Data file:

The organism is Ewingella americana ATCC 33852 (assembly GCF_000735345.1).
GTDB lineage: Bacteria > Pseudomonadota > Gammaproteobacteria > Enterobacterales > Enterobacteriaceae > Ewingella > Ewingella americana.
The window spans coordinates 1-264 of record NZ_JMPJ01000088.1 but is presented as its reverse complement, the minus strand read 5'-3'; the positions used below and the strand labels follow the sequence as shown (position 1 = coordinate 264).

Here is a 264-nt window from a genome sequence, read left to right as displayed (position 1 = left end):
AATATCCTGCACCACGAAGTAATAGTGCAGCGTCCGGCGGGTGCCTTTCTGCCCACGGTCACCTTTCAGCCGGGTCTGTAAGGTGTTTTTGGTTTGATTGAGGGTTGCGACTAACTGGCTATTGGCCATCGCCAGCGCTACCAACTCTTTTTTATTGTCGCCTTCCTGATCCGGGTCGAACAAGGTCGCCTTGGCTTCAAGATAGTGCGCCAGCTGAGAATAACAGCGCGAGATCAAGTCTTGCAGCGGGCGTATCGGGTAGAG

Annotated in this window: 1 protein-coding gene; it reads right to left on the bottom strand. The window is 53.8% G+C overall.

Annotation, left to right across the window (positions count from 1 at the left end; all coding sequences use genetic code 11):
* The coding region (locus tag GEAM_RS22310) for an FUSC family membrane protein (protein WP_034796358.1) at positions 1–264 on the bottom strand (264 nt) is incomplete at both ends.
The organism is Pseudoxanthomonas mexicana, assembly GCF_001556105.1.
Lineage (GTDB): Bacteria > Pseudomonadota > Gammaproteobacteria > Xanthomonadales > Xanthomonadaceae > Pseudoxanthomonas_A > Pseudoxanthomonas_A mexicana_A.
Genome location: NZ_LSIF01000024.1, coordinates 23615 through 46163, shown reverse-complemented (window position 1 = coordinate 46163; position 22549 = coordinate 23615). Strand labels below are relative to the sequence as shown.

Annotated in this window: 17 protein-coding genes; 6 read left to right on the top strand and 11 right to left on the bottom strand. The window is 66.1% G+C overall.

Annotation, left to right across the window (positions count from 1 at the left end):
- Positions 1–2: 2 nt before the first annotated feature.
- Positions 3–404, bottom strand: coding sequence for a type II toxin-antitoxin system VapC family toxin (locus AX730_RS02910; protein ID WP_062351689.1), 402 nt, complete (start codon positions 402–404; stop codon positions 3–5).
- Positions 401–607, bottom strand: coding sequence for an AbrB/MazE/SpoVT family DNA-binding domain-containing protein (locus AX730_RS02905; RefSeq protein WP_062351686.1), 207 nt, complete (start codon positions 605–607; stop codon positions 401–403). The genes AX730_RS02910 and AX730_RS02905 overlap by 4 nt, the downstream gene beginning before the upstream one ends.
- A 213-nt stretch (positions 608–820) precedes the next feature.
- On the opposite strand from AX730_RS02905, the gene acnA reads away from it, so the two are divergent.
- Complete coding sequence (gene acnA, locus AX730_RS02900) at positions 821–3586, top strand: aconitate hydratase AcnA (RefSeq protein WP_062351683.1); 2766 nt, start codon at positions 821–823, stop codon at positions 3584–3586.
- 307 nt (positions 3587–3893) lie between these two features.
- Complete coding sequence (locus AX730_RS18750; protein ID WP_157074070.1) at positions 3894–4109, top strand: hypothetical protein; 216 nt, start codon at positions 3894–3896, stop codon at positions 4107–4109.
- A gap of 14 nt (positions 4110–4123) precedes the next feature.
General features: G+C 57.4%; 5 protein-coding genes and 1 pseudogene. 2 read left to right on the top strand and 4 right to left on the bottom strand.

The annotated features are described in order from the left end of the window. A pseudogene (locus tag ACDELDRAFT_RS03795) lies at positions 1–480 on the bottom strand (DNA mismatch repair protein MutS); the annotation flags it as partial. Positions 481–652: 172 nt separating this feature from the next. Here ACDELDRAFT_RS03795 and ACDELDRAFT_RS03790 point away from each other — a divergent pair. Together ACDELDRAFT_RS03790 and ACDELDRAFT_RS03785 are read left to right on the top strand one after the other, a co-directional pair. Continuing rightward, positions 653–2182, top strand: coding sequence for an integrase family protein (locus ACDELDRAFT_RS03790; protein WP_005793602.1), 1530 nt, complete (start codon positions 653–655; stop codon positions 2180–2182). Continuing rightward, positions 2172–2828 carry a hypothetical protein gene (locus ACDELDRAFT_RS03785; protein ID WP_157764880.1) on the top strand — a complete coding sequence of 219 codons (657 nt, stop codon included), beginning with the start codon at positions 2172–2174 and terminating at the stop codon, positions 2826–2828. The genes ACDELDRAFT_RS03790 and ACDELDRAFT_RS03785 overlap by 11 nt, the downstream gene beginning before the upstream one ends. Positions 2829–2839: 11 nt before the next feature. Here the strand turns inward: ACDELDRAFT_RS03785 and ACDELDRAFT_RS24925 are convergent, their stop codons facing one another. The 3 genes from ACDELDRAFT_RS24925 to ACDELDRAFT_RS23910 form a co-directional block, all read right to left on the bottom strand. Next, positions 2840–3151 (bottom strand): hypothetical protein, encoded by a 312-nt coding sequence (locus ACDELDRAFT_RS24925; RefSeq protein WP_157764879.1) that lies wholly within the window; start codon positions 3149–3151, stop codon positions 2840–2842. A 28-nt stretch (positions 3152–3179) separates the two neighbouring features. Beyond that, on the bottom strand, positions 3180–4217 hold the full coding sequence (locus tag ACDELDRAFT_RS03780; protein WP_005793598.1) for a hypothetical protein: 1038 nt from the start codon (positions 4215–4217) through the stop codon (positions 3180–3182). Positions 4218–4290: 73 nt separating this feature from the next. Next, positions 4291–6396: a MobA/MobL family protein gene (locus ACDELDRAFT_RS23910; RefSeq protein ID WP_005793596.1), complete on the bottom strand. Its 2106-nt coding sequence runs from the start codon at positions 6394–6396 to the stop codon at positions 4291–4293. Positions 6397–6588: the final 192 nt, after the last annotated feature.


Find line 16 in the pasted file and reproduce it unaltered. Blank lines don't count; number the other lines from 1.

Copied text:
- Positions 401–607, bottom strand: coding sequence for an AbrB/MazE/SpoVT family DNA-binding domain-containing protein (locus AX730_RS02905; RefSeq protein WP_062351686.1), 207 nt, complete (start codon positions 605–607; stop codon positions 401–403). The genes AX730_RS02910 and AX730_RS02905 overlap by 4 nt, the downstream gene beginning before the upstream one ends.